"Until the city ends the chronic anorexia of 'thin blue line' public safety — a 'safety on the cheap model' that delivers public safety in neighborhoods on the right side of that line and containment-suppression in neighborhoods that are not — there will be limits to what police reform can achieve," the panel said.

In looking at post-scandal changes at Rampart, one of 19 patrol sectors in the city, the panel was encouraged by what it characterized as the "community-savvy model" and called for other divisions to replace the "LAPD's traditional paramilitary intimidation policing with strategic collaboration."

If the model now at Rampart had been in place in 1999, the report said, "CRASH rogues would have been stopped because supervisors under this model do not indulge LAPD's traditional 'us versus them' and 'ends justify the means' outlooks that excuse misconduct and shield excessive force."

The Rampart scandal occurred, the panel said, because first-line supervisors, top police officials, the Police Commission, City Council, district attorney, federal authorities and the courts "failed to heed decades of warnings to change the police culture."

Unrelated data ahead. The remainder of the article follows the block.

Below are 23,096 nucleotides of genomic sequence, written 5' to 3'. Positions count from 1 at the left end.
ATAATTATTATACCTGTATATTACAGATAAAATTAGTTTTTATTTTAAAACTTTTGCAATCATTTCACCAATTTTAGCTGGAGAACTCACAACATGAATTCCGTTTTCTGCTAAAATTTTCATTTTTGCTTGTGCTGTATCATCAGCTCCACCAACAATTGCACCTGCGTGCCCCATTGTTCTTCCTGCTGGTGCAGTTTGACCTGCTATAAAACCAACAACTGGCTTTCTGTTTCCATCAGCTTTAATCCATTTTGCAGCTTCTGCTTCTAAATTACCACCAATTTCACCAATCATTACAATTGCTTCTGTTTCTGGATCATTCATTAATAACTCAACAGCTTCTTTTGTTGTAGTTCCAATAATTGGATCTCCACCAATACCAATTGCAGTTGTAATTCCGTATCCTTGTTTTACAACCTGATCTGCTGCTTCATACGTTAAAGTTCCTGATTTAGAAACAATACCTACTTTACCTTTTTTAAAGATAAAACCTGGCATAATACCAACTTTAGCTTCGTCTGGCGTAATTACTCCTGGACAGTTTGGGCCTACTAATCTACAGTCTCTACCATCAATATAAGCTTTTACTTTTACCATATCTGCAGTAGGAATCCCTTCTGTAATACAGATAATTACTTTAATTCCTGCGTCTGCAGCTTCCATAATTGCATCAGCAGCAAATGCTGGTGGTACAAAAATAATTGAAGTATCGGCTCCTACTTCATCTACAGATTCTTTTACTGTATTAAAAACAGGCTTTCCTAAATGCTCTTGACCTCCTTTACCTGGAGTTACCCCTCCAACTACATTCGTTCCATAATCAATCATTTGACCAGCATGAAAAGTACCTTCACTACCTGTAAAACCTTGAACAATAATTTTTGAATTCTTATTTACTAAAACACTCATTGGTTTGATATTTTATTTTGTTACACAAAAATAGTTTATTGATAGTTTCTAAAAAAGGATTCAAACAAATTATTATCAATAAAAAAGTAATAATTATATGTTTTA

Warning signs still exist. Over one three-week period last year, crews performing maintenance on police cars found a replica gun and a "throw down" gun. In previous corruption cases, officers have planted such weapons on shooting victims who were unarmed.

"Officers reported that behaviors that were hallmarks of the CRASH crisis still fail to trigger sufficient response from first-line supervisors," the report said.

The report quoted one unidentified LAPD sergeant with more than 20 years on the force saying, "The culture hasn't changed. We have 'Rampart' brewing" in the Southeast Division.

The blue ribbon panel also faulted the criminal justice system, saying it has "anemic checks on police abuse," and called for an audit to assess whether there are sufficient safeguards against convicting the innocent.

The panel also said not enough has been done in the 40 years since the McCone Commission, created after the Watts riots, recommended an attack on poverty as a root cause of police-public tension.